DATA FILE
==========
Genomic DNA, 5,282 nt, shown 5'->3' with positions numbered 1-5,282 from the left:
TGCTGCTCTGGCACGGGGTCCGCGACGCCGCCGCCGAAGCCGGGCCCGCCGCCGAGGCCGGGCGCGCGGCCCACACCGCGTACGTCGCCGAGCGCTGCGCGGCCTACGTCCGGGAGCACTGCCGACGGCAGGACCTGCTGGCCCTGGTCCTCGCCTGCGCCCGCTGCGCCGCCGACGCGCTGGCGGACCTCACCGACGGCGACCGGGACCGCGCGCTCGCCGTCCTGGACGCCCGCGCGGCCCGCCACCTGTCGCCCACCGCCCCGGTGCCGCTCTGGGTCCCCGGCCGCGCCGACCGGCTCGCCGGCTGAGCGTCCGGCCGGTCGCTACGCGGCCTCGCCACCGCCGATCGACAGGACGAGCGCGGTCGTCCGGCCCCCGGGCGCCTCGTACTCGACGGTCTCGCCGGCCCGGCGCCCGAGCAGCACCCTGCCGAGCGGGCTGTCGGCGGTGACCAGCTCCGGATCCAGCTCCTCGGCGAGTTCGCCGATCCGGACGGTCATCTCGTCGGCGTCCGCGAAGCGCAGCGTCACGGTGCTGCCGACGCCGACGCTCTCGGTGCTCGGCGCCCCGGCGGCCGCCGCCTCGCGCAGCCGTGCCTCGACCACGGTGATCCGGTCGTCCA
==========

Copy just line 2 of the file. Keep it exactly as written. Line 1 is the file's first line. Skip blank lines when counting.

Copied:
TGCTGCTCTGGCACGGGGTCCGCGACGCCGCCGCCGAAGCCGGGCCCGCCGCCGAGGCCGGGCGCGCGGCCCACACCGCGTACGTCGCCGAGCGCTGCGCGGCCTACGTCCGGGAGCACTGCCGACGGCAGGACCTGCTGGCCCTGGTCCTCGCCTGCGCCCGCTGCGCCGCCGACGCGCTGGCGGACCTCACCGACGGCGACCGGGACCGCGCGCTCGCCGTCCTGGACGCCCGCGCGGCCCGCCACCTGTCGCCCACCGCCCCGGTGCCGCTCTGGGTCCCCGGCCGCGCCGACCGGCTCGCCGGCTGAGCGTCCGGCCGGTCGCTACGCGGCCTCGCCACCGCCGATCGACAGGACGAGCGCGGTCGTCCGGCCCCCGGGCGCCTCGTACTCGACGGTCTCGCCGGCCCGGCGCCCGAGCAGCACCCTGCCGAGCGGGCTGTCGGCGGTGACCAGCTCCGGATCCAGCTCCTCGGCGAGTTCGCCGATCCGGACGGTCATCTCGTCGGCGTCCGCGAAGCGCAGCGTCACGGTGCTGCCGACGCCGACGCTCTCGGTGCTCGGCGCCCCGGCGGCCGCCGCCTCGCGCAGCCGTGCCTCGACCACGGTGATCCGGTCGTCCA